VCU HPEX 354 - Irritable Bowel Syndrome and Stress

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Sukhmani SoniHPEX345: Coping and Adaption9/27/2021Irritable Bowel Syndrome and StressStress and Disease Writing Assignment: IBS and Stress Irritable Bowel Syndrome, otherwise commonly known as IBS is a gastrointestinal condition characterized by abdominal pains, constipation, diarrhea, inconsistent bowel movements, and all these symptoms are possible without actual damage or disease to a persons’ digestive tract. IBS is chronic and can be debilitating especially if gone untreated, affecting between 9%-23% of the population across the world, out of whom only around 12% of patients seek clinical care (Saha, 2014). The direct cause of IBS remains unclear but it often seems partially genetic/hereditary as it is commonly seen to run in families but unfortunately the true cause of IBS is still a mystery, “the etiology is poorly understood and many factors are involved”(Saha, 2014). Treatments can vary depending on the severity of symptoms patients can experience. For example, a common symptom for IBS patients to experience is fatigue even though that is not considered to be a gastrointestinal issue. The gut microbiome is also responsible for most of the bodies serotonin regulation, but it has been proven that serotonin regulation in individuals with IBS is abnormal. Serotonin is in cells called enterochromaffin cells, which are located in the bowel and plays a major role in regulating peristaltic effects and sensory relays in the gut (Saha,2014). The amount of serotonin plasma released in those affected with IBS is less than those without the condition. Specifically a subtype of IBS known as IBS-C otherwise known as constipation-predominant IBS has a reduced amount of serotonin and increased amount of IBS-Dor diarrhea-predominant IBS. This defect has been noticed in patients with IBS as well as ulcerative colitis, coupled with the insufficient amount of serotonin this disease can be quite a burden to anyone dealing with it.It is common knowledge that stress weakens the human body and thereby making us less immune to disease, IBS is no exception. The psychosocial attributes in IBS are important to consider because it can affect the method of treatment. The American Gastroenterology Association (AGA) research stress and its effects on the gut, research led to a few general observations. First, research found psychological stress exxagerates GI symptoms making the severity of diarrhea, abdominal discomfort, and other symptoms much more intense. Research also discovered that the psychological and psychiatric co morbidity is represented among IBS affected individuals (Saha,2014) which inherently affects the patients experience with the illness,expectations, and treatment outcomes. Lastly it is important that their mode of treatment acknowledges all these factors whether it be through prescription medicine or psychological management (Saha, 2014).Those affected with IBS are at increased sensitivity to stress, which often cycles back andfurther effects patients symptoms negatively. In a study done by the biological research of nursing a total of 101 participants 35 of which do have IBS while the other 66 are a healthycontrol group self-reported perceived stress levels and quality of life and had blood drawn, those apart of the study reported no differences physiologically. Psychologically, however those 35 with IBS did report higher levels of perceived stress and a lower quality of life (Weaver et al., 2018). Treatment options and therapies vary depending on the severity of symptoms. Since stress does weaken the gut it is recommended to find healthy ways of coping/alleviating stress such as exercise and meditation. It is highly recommended for individuals to pay attention to their diets and decrease or eliminate food they suspect trigger IBS, this often includes gluten, dairy, and highly gassy foods. Instead what is recommended is a gut healthy diet that includes different fibers and probiotics.In conclusion the take home message is there is no denying the connection between stressof irritable bowel syndrome. Regular serotonin regulation is crucial to someone’s psychological well being and with most of the body’s serotonin being produced in the gut the connections between IBS and stress seems obvious, though it is difficult for the medical community to prove. What is important is how an individual copes and combats with the stresses to manage themselves not only physically but psychologically to live a higher quality life.Reference Page Saha, L. (2014). Irritable bowel syndrome: Pathogenesis, diagnosis, treatment, and evidence-based medicine. World Journal of Gastroenterology, 20(22), 6759. U.S. Department of Health and Human Services. (n.d.). Definition & Facts for irritable bowel syndrome. National Institute of Diabetes and Digestive and Kidney Diseases. Retrieved September 29, 2021, from, K. R., Melkus, G. D. E., Fletcher, J., & Henderson, W. A. (2018). Perceived stress,its physiological correlates, and quality of life in patients with irritable bowel syndrome. Biological Research For Nursing, 20(3), 312–320.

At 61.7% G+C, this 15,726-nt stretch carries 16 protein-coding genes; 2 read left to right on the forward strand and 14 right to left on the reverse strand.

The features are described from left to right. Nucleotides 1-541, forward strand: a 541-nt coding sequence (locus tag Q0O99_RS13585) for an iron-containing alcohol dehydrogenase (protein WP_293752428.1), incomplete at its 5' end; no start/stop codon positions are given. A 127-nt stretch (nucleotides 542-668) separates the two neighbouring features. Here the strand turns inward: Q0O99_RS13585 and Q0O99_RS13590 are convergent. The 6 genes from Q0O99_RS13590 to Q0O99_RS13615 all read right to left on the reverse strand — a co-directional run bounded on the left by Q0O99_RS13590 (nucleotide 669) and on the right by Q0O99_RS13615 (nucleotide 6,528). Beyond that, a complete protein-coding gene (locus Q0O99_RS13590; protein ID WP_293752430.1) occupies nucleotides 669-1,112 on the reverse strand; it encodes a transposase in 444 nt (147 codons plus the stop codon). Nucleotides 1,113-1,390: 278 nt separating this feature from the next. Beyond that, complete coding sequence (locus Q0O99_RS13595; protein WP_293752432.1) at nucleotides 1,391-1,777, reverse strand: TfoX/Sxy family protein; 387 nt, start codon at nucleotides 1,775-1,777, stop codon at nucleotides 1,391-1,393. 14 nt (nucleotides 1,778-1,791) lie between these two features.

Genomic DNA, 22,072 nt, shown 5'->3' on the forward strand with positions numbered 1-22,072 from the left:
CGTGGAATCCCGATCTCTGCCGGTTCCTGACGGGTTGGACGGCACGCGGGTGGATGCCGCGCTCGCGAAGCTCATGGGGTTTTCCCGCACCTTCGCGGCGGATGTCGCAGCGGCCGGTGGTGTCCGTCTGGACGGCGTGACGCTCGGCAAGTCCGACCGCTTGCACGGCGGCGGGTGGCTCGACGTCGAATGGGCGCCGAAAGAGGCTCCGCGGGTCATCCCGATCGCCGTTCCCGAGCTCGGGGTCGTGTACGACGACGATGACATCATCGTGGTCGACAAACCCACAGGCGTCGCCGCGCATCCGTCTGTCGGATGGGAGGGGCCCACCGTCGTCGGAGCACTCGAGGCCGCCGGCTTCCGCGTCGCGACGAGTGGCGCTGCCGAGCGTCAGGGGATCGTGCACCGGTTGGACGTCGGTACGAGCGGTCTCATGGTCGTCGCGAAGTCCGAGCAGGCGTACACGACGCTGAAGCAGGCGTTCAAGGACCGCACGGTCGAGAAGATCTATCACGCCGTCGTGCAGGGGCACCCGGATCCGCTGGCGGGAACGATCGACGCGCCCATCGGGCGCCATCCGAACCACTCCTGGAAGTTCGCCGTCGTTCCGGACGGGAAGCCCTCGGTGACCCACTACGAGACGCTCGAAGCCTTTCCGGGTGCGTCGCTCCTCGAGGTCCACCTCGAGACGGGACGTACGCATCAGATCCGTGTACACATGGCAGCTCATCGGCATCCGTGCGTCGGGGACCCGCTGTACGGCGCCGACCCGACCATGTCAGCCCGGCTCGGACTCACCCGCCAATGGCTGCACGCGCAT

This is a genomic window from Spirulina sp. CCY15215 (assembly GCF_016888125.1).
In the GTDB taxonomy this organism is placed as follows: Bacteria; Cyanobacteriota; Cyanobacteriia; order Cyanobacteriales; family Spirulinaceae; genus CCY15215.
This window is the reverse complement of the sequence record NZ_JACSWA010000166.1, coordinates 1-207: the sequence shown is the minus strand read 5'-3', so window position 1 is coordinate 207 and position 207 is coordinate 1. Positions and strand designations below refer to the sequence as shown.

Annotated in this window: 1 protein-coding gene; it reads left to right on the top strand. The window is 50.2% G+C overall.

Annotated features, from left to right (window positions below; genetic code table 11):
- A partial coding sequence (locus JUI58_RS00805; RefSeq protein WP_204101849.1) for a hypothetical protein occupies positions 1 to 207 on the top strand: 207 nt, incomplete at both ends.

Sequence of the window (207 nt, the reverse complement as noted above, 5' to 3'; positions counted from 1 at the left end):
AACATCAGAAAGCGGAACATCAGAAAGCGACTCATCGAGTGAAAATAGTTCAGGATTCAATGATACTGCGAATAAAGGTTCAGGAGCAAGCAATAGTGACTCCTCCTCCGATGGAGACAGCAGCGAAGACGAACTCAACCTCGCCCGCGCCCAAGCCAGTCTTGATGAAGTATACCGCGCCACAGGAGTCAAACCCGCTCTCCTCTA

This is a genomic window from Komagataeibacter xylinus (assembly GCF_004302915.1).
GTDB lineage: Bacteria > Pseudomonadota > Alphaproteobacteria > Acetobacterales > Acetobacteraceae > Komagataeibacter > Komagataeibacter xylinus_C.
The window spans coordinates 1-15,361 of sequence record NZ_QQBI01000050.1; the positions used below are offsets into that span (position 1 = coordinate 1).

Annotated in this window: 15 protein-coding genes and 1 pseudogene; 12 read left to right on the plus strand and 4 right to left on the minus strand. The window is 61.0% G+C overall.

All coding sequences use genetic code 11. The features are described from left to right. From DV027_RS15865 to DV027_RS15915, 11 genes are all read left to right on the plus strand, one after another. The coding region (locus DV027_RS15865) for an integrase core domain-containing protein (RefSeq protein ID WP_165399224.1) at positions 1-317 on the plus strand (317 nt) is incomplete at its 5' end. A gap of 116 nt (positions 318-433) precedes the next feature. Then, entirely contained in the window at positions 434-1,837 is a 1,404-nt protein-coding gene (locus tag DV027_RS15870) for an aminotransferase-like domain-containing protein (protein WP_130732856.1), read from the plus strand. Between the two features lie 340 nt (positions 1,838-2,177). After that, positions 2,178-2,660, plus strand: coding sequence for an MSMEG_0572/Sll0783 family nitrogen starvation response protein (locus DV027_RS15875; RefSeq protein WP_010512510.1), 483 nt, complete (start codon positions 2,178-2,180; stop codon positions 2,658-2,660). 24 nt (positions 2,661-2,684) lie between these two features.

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VCU HPEX 354 - Irritable Bowel Syndrome and Stress

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